Wired and Tired

image016161616After the plane ride and a clean hotel in Bangkok, a long day on the mini bus. I met a German couple who agreed to share the cost of one as the driver promised a shorter ride than the bus. The towns and acres of agriculture fly past the windows faster than my eyes can grasp them—rubber trees, coconut palms, and lush tropical landscapes. Exquisite temples! There are old ladies in big hats with umbrellas on their motorbikes and new subdivisions of narrow two story houses. Bridgestone is everywhere – we assume harvesting rubber. Thailand reminds me of the Midwest in the 50s so much booming economy –more middle class—everywhere motorbikes and cars and all the fixing and tires and hubcap sales that go with them.

The roads are like little roller coasters up and down With all the cramming into small spaces, scrunching and being jolted awake by a bump in the road our incredible bodies hang together—bones still attached to muscles. I am in awe of them.

We are in the S town of Trad on our way to Cambodian border. First stop in this town was our favorite massage therapist who used to know cousin Alden –they were monks together in N. Thailand. And of course a good bowl of Thai soup for breakfast with its many textures and flavors–lemon grass, kaffir lim leaves, chillis, peanuts, lime, fish sauce and many undetermined ingredients.

Baan Jai Dee guesthouse offers no luxury accommodation. Traditional Thai construction with well varnished teak floors and walls so thin we can hear the neighbor sneeze. We come here because the proprietor is such a gem. She has framed many small pieces of Thai weaving and embroidery on the walls. Her husband collects books. There is a central room where people from all over the world congregate. Tomorrow hope to get a bus directly to Kompot, Cambodia.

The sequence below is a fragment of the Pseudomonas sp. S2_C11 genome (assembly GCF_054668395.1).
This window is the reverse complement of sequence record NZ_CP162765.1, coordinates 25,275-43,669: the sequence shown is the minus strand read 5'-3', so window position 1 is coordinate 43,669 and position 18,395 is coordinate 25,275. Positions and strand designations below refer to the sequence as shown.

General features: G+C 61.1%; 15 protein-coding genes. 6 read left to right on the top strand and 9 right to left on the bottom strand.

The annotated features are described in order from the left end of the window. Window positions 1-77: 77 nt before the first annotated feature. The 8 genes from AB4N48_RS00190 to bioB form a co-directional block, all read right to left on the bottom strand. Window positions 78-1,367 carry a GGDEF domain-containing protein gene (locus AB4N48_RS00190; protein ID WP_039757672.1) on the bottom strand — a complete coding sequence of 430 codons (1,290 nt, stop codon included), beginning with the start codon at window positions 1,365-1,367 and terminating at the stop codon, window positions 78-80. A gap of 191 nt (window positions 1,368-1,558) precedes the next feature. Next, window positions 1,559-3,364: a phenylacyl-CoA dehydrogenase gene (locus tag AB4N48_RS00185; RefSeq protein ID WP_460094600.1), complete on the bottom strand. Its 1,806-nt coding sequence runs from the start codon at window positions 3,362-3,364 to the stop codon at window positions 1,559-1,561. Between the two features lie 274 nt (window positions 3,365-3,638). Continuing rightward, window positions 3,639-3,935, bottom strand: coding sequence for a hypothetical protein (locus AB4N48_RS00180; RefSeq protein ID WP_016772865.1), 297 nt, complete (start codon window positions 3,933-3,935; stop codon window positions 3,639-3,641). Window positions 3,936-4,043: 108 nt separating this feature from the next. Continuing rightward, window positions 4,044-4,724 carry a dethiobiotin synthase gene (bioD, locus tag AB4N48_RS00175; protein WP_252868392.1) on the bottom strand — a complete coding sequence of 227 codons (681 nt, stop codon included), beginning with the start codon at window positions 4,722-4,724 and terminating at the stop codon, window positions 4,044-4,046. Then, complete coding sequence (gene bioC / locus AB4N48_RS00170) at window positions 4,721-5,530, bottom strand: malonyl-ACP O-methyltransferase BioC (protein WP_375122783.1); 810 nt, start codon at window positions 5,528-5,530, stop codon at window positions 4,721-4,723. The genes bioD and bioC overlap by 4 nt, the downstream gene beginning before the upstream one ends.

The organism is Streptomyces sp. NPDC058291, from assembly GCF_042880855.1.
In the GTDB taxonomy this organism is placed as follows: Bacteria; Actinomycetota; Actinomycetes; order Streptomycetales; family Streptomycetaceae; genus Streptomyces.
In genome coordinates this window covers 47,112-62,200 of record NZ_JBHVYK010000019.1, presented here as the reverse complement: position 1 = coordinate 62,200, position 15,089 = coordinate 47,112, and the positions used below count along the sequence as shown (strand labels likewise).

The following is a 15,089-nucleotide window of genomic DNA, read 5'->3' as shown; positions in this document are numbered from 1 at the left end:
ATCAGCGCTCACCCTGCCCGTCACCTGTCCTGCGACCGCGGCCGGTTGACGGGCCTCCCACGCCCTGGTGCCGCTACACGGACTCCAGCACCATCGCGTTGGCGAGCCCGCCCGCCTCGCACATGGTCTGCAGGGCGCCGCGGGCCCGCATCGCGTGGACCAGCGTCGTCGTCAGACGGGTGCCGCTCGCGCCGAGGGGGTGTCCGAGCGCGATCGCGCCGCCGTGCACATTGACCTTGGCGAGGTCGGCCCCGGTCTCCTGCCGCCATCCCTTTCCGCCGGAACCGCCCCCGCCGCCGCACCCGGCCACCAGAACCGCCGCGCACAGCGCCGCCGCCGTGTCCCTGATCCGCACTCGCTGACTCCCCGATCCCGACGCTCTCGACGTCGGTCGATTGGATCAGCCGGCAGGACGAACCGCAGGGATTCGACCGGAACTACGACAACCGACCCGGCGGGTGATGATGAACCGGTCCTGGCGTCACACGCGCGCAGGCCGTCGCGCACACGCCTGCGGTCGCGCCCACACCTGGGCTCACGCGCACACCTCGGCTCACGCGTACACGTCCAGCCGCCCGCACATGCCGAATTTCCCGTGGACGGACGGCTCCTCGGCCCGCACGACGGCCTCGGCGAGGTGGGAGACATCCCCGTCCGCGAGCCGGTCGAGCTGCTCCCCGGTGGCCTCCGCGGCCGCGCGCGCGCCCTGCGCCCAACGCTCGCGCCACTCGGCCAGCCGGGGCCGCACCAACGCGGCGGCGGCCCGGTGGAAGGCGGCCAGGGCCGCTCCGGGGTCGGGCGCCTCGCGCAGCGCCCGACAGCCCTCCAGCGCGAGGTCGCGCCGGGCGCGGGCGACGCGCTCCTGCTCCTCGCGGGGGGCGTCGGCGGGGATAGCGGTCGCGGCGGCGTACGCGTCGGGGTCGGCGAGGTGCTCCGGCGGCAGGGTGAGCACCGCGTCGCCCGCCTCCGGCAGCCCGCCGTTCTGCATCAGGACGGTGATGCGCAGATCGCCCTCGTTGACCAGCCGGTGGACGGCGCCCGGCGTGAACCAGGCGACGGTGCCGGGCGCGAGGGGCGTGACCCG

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As We Leave the Ground

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January, 2013

San Francisco, CA

As We Leave the Ground—The Journey Begins

The seat belt clicks and I stash my books into the magazine pouch in the seat in front of me. The luggage compartment squeaks and rattles overhead. Newspapers crackle and I can hear the soft whispers of passengers around me.  Surrounded by strangers, I feel separate and a little scared.

David, my husband, is smiling from across the aisle. We chose to sit separate and have some space alone to unwind, listen to music and read. Already he has his headphones on—no one to disturb him. He is always so in the moment which is both admirable and annoying at times.

I am so glad to be leaving the complications of our stress filled modern lives and the huge expectations of “entitled” offspring. The financial collapse of so many of our friends and relatives in the past few years; the karma we all knew was coming but is not so easy to live with and be around. I feel worn down like my old carpets. There is so little fluff left in me. Both David and I need this rest.

The houses on the ground grow smaller and smaller. The urgency of the leaves that need raking, the dripping faucets that need fixing shrink in importance. The miniature cars below scurry along freeways going somewhere, who knows where. We soar higher and higher into the blue stillness until it all disappears. The details that were so important are either handled or no longer important. I can smell the coffee brewing, and a sigh of relief escapes my lips.

Traveling, to me, is not to escape the world or to indulge in luxury cruises or environments. It is more a way of embracing the world more fully.

The beauty of any flight is that we soon leave behind that sense of who we are—the I, me, mines. Our everyday existence fades as if in a dream– a glimpse of freedom—the adventure begins.